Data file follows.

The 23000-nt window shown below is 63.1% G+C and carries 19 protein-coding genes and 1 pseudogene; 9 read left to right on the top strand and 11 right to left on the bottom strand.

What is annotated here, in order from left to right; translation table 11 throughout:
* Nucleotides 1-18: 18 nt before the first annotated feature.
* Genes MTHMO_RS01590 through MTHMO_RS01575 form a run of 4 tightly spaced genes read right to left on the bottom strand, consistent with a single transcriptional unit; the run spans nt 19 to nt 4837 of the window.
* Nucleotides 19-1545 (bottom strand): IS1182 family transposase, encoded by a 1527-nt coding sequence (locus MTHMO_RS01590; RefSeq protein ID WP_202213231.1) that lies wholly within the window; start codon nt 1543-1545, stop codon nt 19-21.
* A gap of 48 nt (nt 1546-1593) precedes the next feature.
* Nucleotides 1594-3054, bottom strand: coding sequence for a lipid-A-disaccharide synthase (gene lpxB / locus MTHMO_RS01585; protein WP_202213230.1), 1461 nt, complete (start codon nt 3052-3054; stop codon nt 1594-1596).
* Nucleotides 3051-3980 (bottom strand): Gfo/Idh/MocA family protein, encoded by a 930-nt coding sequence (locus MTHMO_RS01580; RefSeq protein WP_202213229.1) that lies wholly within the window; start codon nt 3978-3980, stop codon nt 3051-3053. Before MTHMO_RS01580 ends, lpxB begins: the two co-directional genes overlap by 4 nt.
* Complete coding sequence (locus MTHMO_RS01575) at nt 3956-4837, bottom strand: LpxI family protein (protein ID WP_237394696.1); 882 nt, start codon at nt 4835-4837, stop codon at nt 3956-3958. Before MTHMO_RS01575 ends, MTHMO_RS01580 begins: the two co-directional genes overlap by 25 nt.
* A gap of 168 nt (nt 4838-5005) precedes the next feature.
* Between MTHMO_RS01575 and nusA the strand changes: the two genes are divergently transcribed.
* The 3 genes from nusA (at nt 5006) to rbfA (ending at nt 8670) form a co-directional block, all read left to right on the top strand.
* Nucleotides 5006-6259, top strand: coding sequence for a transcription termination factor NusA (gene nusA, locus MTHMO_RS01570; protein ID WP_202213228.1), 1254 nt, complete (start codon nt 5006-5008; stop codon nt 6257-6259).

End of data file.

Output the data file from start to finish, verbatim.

The 23000-nt window shown below is 63.1% G+C and carries 19 protein-coding genes and 1 pseudogene; 9 read left to right on the top strand and 11 right to left on the bottom strand.

What is annotated here, in order from left to right; translation table 11 throughout:
* Nucleotides 1-18: 18 nt before the first annotated feature.
* Genes MTHMO_RS01590 through MTHMO_RS01575 form a run of 4 tightly spaced genes read right to left on the bottom strand, consistent with a single transcriptional unit; the run spans nt 19 to nt 4837 of the window.
* Nucleotides 19-1545 (bottom strand): IS1182 family transposase, encoded by a 1527-nt coding sequence (locus MTHMO_RS01590; RefSeq protein ID WP_202213231.1) that lies wholly within the window; start codon nt 1543-1545, stop codon nt 19-21.
* A gap of 48 nt (nt 1546-1593) precedes the next feature.
* Nucleotides 1594-3054, bottom strand: coding sequence for a lipid-A-disaccharide synthase (gene lpxB / locus MTHMO_RS01585; protein WP_202213230.1), 1461 nt, complete (start codon nt 3052-3054; stop codon nt 1594-1596).
* Nucleotides 3051-3980 (bottom strand): Gfo/Idh/MocA family protein, encoded by a 930-nt coding sequence (locus MTHMO_RS01580; RefSeq protein WP_202213229.1) that lies wholly within the window; start codon nt 3978-3980, stop codon nt 3051-3053. Before MTHMO_RS01580 ends, lpxB begins: the two co-directional genes overlap by 4 nt.
* Complete coding sequence (locus MTHMO_RS01575) at nt 3956-4837, bottom strand: LpxI family protein (protein ID WP_237394696.1); 882 nt, start codon at nt 4835-4837, stop codon at nt 3956-3958. Before MTHMO_RS01575 ends, MTHMO_RS01580 begins: the two co-directional genes overlap by 25 nt.
* A gap of 168 nt (nt 4838-5005) precedes the next feature.
* Between MTHMO_RS01575 and nusA the strand changes: the two genes are divergently transcribed.
* The 3 genes from nusA (at nt 5006) to rbfA (ending at nt 8670) form a co-directional block, all read left to right on the top strand.
* Nucleotides 5006-6259, top strand: coding sequence for a transcription termination factor NusA (gene nusA, locus MTHMO_RS01570; protein ID WP_202213228.1), 1254 nt, complete (start codon nt 5006-5008; stop codon nt 6257-6259).